In some cases of paralysis it may be necessary to stimulate bowel function through the use of suppositories and digital stimulation. Enemas, laxatives, and bulk-forming medications are used only if necessary, not on a regular basis if at all possible. These measures may be necessary, however, at the beginning of a bowel training program to remove constipated stool and fecal impaction.
Miller-Keane Encyclopedia and Dictionary of Medicine, Nursing, and Allied Health, Seventh Edition. © 2003 by Saunders, an imprint of Elsevier, Inc. All rights reserved.

small-bow·el ser·ies

radiographic examination of the small intestine following the oral administration of contrast medium, usually barium sulfate. Compare: small bowel enema.


(in-tes'tin), [TA]
The digestive tube passing from the stomach to the anus. It is divided primarily into the small intestine (intestinum tenue) and the large intestine (intestinum crassum).
Synonym(s): bowel, gut (1) , intestinum (1)
[L. intestinum]
Farlex Partner Medical Dictionary © Farlex 2012


A popular term for the gastrointestinal tract from the distal stomach to the distal rectosigmoid.
Segen's Medical Dictionary. © 2012 Farlex, Inc. All rights reserved.


A general term for the small and large intestines; intestine
McGraw-Hill Concise Dictionary of Modern Medicine. © 2002 by The McGraw-Hill Companies, Inc.


(in-tes'tin) [TA]
1. The digestive tube passing from the stomach to the anus. It is divided primarily into the intestinum tenue (small intestine) and the intestinum crassum (large intestine).
2. Inward; inner.
Synonym(s): intestinum [TA] , bowel, gut (1) .
[L. intestinum ]
Medical Dictionary for the Health Professions and Nursing © Farlex 2012


The intestine. A tube, about 8 m long, which extends from the throat to the anus and consists of the oesophagus, stomach, duodenum, jejunum, ileum, colon, sigmoid colon, rectum and anal canal.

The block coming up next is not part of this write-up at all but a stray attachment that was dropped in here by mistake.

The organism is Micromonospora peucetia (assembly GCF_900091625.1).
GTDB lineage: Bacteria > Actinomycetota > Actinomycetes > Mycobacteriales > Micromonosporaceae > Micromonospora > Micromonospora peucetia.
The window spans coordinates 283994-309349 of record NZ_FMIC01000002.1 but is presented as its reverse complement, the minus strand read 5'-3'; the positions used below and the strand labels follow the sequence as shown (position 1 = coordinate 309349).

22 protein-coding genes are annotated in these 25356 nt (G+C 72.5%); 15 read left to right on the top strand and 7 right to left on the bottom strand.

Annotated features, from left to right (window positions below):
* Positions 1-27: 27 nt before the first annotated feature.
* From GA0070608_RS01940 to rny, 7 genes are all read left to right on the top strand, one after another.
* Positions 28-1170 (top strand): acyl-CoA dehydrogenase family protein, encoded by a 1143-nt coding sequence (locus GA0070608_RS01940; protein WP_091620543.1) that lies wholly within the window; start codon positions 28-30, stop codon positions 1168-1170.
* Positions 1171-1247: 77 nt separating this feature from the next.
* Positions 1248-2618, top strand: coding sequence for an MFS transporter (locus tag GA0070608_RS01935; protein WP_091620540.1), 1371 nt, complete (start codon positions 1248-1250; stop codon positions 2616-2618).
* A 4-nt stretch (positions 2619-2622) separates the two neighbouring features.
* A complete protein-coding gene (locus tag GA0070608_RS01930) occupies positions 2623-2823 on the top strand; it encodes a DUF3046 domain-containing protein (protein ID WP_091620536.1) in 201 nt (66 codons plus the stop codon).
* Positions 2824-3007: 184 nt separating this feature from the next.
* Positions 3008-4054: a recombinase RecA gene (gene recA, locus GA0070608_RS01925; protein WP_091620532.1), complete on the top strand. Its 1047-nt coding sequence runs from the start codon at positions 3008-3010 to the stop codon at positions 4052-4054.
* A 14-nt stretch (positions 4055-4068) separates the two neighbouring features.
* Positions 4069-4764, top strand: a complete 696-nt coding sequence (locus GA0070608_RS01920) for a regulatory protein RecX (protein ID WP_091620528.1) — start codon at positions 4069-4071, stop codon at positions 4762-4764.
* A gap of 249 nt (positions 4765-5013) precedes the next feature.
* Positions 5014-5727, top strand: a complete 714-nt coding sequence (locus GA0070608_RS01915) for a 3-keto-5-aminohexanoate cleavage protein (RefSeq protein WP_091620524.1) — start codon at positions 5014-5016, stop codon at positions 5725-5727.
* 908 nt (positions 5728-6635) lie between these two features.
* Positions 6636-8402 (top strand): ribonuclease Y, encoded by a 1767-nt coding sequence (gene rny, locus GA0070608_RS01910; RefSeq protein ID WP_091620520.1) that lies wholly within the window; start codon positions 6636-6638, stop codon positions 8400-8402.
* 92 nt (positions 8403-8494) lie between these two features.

Collins Dictionary of Medicine © Robert M. Youngson 2004, 2005


The intestine; a tube-like structure that extends from the stomach to the anus. Some digestive processes are carried out in the bowel before food passes out of the body as waste.
Mentioned in: Antiacne Drugs
Gale Encyclopedia of Medicine. Copyright 2008 The Gale Group, Inc. All rights reserved.

Patient discussion about bowel

Q. I recently had my surgery for bowel obstruction? I recently had my surgery for bowel obstruction? None of the diet was restricted for me by doctor but should I go for any special diet.

A. I had surgery in 08/08 during having a c-section and hernia repair, and I'm having diarrhea all the time. I don't know what to eat nor what medicines to take. Only Immodium AD helps temporary. If I have an appointment, I don't eat breakfast or lunch. I come home and eat dinner. About 30 minutes after eating, I'm in the bathroom. Can someone help me please? I have to return back to work next month, and I don't want to be in the bathroom more than I am at my desk.

Q. Can Alcoholism makes you vulnerable to intestine infections? A friend of mine is a heavy drinker, he had something like 5 infections in the past year. Is it connected?

A. yes

Q. What is the connection between bowel disease and arthritis? My son suffers from ulcerative colitis, and the doctor said that his recent joint pain can be as a result of the colitis. Why is that?

A. Although ulcerative colitis happens mainly in the colon, it is a systemic disease, and patients may present with symptoms and complications outside the colon. These include musculoskeletal complications such as arthritis (for instance- ankylosing spondylitis). The exact mechanism of this injury is unknown.

More discussions about bowel